It always amazes me to find Nepali traditional style buildings in Pokhara. City locals say Kaskikot is a Hindu area, but history tells of the Gorka king who united Nepal, built Kaskikot, and enjoyed Newar designs. The Newari are an ethnic group from the Kathmandu Valley fabled for the Malla kingdoms, temples designs, art, and more. They reached Pokhara in the 18th century and there’s even an area of Pokhara known as Newar Bazar which has largely been neglected. Much like Bandipur many Newar families and communities spread out from the main areas of Pokhara.
The farmhouses in Kaskikot have a Newar style to them, just don’t tell the locals.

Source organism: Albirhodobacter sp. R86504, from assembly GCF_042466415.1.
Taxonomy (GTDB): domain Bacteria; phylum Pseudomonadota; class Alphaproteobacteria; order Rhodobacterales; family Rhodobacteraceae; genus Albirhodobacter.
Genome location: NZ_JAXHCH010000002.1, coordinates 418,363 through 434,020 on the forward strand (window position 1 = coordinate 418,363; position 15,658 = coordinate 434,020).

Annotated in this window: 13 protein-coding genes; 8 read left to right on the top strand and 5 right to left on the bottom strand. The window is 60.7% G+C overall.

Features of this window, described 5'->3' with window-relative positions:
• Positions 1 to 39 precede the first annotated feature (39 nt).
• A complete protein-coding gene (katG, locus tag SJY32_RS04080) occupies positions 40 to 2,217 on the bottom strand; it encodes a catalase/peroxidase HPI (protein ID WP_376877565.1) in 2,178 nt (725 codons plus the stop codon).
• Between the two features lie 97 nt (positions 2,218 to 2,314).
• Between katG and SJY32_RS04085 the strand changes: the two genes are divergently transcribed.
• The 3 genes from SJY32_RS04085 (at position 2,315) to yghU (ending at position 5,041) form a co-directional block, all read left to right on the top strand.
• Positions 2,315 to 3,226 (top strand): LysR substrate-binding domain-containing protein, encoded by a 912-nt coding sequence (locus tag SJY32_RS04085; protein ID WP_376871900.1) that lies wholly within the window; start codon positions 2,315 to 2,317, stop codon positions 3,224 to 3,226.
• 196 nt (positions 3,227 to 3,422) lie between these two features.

Thatched houses with one half painted a deep rust color and the other half whitewashed or mud-colored dotted the early part of the hike up the stone steps. These are farmhouses. Today some are just simply gardens while others have small rice or crop fields. The two-story houses are not in the best condition. Many of the younger people have left for work overseas or in the city. Older folk nod hello but for the most part, it’s a quiet peaceful hike of only 30 minutes. Take the fork in the steps to the right on the way up if you want to see all the lookout points.
The first Shiva shrine look out point
Kaskikot has several lookout points. The first is behind a small concrete shrine to Shiva. The shrine is usually locked up with a newer two-story pagoda-style building behind it.